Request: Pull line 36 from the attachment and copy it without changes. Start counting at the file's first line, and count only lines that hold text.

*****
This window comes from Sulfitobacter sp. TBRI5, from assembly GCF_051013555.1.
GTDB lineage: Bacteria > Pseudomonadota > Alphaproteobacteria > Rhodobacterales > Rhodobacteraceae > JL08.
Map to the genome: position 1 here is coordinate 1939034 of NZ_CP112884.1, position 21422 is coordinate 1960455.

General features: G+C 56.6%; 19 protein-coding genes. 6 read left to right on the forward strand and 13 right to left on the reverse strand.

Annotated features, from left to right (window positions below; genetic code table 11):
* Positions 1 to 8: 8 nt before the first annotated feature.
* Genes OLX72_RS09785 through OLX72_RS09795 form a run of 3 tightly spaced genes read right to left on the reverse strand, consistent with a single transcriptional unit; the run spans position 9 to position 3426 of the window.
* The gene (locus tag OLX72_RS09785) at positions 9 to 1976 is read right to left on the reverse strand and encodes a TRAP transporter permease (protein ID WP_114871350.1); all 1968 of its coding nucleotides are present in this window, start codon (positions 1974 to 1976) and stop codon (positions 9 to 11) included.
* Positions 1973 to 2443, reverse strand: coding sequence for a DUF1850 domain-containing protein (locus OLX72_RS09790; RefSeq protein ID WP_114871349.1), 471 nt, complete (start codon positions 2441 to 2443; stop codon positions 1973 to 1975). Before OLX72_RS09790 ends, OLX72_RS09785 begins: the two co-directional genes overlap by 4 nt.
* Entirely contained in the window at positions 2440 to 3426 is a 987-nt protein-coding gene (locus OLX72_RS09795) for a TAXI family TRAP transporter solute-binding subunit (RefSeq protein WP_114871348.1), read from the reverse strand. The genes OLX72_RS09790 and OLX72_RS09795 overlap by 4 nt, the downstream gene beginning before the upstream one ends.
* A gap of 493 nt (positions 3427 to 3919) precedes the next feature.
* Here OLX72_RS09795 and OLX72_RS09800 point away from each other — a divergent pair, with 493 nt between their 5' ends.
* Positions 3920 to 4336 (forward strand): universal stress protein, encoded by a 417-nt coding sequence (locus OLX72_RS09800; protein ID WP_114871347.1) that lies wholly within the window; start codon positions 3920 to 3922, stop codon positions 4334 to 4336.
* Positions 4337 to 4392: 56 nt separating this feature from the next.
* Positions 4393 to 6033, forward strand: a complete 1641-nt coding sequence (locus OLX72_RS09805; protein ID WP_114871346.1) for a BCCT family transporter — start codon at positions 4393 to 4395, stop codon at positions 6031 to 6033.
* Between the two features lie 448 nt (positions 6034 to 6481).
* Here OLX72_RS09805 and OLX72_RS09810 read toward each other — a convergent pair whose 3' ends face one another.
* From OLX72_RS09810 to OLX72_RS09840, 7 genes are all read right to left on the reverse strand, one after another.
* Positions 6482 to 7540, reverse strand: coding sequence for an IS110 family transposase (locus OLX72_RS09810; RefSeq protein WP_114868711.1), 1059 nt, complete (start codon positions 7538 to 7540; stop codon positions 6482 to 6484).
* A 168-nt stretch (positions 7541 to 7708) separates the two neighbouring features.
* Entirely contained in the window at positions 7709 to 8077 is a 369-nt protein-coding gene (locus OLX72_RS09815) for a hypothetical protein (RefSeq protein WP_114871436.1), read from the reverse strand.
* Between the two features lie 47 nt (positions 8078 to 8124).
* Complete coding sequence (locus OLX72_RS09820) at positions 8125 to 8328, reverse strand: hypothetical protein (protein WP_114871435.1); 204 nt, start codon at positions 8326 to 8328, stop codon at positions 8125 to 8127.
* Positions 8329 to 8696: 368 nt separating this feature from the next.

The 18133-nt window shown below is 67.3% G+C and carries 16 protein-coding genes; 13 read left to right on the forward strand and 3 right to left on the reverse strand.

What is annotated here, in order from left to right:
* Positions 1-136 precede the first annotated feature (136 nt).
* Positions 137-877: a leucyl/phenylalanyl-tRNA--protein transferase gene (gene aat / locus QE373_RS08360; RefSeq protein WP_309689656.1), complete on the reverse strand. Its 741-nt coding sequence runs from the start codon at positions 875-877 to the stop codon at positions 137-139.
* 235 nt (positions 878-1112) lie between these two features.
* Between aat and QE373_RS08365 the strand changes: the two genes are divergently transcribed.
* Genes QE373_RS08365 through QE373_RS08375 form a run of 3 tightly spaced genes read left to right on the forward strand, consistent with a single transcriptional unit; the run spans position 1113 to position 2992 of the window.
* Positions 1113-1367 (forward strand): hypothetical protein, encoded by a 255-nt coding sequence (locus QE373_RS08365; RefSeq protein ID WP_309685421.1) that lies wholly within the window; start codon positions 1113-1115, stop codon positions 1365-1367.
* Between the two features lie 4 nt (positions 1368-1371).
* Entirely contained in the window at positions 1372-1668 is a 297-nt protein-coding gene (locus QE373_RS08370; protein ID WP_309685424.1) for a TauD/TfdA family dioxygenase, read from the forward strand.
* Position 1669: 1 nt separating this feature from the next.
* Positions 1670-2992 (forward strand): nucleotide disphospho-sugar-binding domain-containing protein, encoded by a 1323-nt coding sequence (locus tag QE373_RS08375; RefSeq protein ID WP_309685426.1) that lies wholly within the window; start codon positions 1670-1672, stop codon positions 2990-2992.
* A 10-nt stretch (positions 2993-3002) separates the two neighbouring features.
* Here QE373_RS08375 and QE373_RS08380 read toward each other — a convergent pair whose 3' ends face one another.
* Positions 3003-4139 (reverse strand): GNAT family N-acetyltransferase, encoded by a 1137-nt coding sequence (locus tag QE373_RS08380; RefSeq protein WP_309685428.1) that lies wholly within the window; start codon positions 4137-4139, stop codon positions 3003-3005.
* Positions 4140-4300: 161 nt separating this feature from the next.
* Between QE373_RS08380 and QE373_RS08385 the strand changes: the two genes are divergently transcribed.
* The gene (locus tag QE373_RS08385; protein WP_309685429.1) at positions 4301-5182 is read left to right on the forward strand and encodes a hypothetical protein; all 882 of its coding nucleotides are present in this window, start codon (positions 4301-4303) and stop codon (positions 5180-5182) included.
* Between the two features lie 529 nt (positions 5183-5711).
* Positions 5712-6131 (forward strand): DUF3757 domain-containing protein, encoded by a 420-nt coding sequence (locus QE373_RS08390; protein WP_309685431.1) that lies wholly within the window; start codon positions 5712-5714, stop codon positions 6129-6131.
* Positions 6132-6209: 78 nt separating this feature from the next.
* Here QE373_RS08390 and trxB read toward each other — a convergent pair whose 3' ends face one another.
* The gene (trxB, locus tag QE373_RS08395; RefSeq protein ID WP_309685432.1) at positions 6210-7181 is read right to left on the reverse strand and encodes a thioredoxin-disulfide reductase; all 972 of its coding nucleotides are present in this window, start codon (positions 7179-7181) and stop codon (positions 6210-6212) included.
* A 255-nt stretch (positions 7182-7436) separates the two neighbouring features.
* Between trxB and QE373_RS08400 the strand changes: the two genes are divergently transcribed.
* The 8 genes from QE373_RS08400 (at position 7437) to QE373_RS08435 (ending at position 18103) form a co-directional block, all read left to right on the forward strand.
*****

* Positions 1670-2992 (forward strand): nucleotide disphospho-sugar-binding domain-containing protein, encoded by a 1323-nt coding sequence (locus tag QE373_RS08375; RefSeq protein ID WP_309685426.1) that lies wholly within the window; start codon positions 1670-1672, stop codon positions 2990-2992.